Wednesday, 12 December 2012

SPOTLIGHT ON ... A JANE AUSTEN DAYDREAM BY SCOTT D. SOUTHARD

The Book

Jane Austen thought she knew everything about love, but was there something she wasn't telling us?

A self-confessed dreamer, gossip, and matchmaker, Jane emerges from a prophetic meeting with gypsies and sets out to discover her soul mate. As Jane writes through the twists and turns of her turbulent romances, Southard ponders the question faced by many devoted readers over the years - did she ever find love? What would the story of that love be like if Jane could write it?

Binding fact with fiction, courting brave new literary twists, and written in the style of Jane Austen herself, A Jane Austen Daydream is the tale of Jane's life as a novel. It contemplates the eventual fate of Jane's heart, and uses her own stories to fill the gaps that history left to the imagination.


The author

Scott D. Southard, the author of A Jane Austen Daydream, swears he is not obsessed with Jane Austen. He is, however, also the author of the award-winning novels, My Problem With Doors, Megan, and 3 Days in Rome. His eclectic writing has also found its way into radio, being the creator of the radio comedy series The Dante Experience. The production was honored with the Golden Headset Award for Best MultiCast Audio and the Silver Ogle Award for Best Fantasy Audio Production. Scott received his Master's in writing from the University of Southern California. Scott can be found on the internet via his writing blog "The Musings & Artful Blunders of Scott D. Southard" where he writes on topics ranging from writing, art, books, TV, writing, parenting, life, movies, and writing. He even shares original fiction on the site (currently creating a novel in "real time" with one fresh chapter a week; it is entitled Permanent Spring Showers). His blog can be found at http://sdsouthard.com. Currently, Scott resides in Michigan with his very understanding wife, his patient two children, and a very opinionated dog named Bronte.


Read the first two chapters from A Jane Austen Daydream


Chapter I

Jane Austen was born to a large family in a little house in a little village. Her father was the reverend and the schoolmaster. He was a kind man, conservative, but warm. His wife was also a fine lady, but it can be said (and it has, although not always to her face), that she could be more calculating and vocal than her husband. While he had the attention of the town at his pulpit each Sunday, the rest of the days belonged to her. She was an attentive neighbor to all and there was little that went on in the town that she was not aware of. The ways of the town were like a chess match for her, a game to be observed and plotted over. If a young lady in the town (and its neighboring villages, for she did not discriminate) was to become engaged, Mrs. Austen would know of it, often before the mother of the young lady. Yes, it can be said that she was remarkably quick in the discovery of attachments, and had enjoyed the advantages of raising the blushes and vanity of many a young lady by the insinuation of her powers over such a young man. With most of her children respectably married, Mrs. Austen had nothing more to do but marry the rest of the world, projecting marriages among all the young people of her acquaintance. It was a game she loved to discuss with anyone who cared to listen, and she had an opinion on each of the possible moves that could be made by any of her pawns.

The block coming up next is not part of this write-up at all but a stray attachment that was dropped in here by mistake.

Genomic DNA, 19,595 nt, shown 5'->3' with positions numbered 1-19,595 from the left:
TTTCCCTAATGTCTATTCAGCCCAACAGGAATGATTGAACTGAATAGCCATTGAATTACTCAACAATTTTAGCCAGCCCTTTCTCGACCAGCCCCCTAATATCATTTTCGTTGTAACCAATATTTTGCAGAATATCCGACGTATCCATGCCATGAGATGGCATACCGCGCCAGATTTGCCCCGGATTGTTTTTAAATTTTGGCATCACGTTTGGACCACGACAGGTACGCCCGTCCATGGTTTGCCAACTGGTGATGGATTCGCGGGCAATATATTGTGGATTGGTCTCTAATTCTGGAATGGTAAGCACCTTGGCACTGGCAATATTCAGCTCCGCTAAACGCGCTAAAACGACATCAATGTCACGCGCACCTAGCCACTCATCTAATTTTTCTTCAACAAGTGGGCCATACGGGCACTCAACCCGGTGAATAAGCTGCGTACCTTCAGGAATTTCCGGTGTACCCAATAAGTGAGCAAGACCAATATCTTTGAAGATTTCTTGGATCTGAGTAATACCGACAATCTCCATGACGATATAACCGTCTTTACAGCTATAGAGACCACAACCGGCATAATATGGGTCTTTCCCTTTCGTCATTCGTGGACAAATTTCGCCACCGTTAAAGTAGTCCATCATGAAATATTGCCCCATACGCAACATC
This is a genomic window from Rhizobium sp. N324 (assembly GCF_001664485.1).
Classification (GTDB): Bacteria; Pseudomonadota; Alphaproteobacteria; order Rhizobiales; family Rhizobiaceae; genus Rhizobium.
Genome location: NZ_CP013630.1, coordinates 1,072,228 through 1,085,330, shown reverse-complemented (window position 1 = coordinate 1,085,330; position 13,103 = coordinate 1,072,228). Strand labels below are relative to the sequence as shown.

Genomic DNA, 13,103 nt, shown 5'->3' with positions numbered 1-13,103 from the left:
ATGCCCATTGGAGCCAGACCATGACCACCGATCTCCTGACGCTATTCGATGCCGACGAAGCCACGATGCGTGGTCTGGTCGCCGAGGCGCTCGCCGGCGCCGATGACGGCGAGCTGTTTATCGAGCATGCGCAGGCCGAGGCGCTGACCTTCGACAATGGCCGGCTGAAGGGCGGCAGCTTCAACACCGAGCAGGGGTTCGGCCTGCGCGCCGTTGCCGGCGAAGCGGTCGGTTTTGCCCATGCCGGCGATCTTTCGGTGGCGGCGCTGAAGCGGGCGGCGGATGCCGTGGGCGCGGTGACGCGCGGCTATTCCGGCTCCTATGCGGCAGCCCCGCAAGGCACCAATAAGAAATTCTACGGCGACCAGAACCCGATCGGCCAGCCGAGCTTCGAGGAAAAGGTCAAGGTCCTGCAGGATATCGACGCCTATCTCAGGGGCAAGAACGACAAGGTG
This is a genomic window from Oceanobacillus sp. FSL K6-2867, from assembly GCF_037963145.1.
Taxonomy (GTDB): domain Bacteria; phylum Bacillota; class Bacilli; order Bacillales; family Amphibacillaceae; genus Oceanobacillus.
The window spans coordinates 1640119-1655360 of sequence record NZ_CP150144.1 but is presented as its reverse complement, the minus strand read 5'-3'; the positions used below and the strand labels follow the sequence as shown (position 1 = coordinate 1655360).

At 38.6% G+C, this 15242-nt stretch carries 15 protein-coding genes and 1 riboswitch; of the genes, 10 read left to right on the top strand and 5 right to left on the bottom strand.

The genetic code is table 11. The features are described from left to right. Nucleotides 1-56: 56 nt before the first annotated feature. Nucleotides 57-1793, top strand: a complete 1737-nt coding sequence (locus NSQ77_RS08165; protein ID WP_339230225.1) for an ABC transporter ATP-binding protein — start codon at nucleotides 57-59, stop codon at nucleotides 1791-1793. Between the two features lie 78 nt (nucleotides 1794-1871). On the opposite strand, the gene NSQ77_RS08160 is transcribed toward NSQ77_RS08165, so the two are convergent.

If there was one talent that matched - or possibly outshone - Mrs. Austen’s ability to spread stories through the community, it was her ability to procreate. The Austen family was large, with eight children in total. There were six young Austen men and two women, a number the Reverend found fitting, even though Mrs. Austen found it usually tiring. At the beginning of this tale, only three of Jane’s siblings were still in the rectory and therefore bear mentioning now.
It can never be said enough the importance of Cassandra, Jane’s older sister. Cassandra was Jane’s voice of reason, her best friend and confidante. Two years Jane’s elder, Cassandra presented an image Jane wished she could mirror. Yes, Jane idolized Cassandra in many ways. She respected Cassandra’s composure and envied her mind and wit, for it seemed to her that she knew how to properly act in any given situation. She was a model for Jane to work towards, albeit a model she knew in her heart she could never achieve.
Henry, one of Jane’s many older brothers, was probably the most questionable of Jane's siblings. His parents, when they discussed him at all, blamed London for corrupting their boy. Why would a boy, of such intelligence and religious upbringing, be drawn to gaming and reckless behavior?
They certainly could not blame themselves, so, for them, the blame lay in that vast unknown of London. Yes, it was London that taught him to enjoy gaming and the more friendly women of London society (the ones, Mrs. Austen pointed out, who laughed with their mouths open). Yes, London was to blame for his departure from the university, his subsequent return, and second departure. His father, whenever his thoughts turned to his wayward son would now use the term "scoundrel." It was the worse word he could dare allow himself to use about one of his own children. Of course, Henry's history and rascally behavior only endeared him more to Jane. If asked, Jane would admit (even with her father in the vicinity) that Henry was her favorite of all her brothers and, if she had been a boy, she might have been just like him for, to her, his life sounded fun and wonderfully free.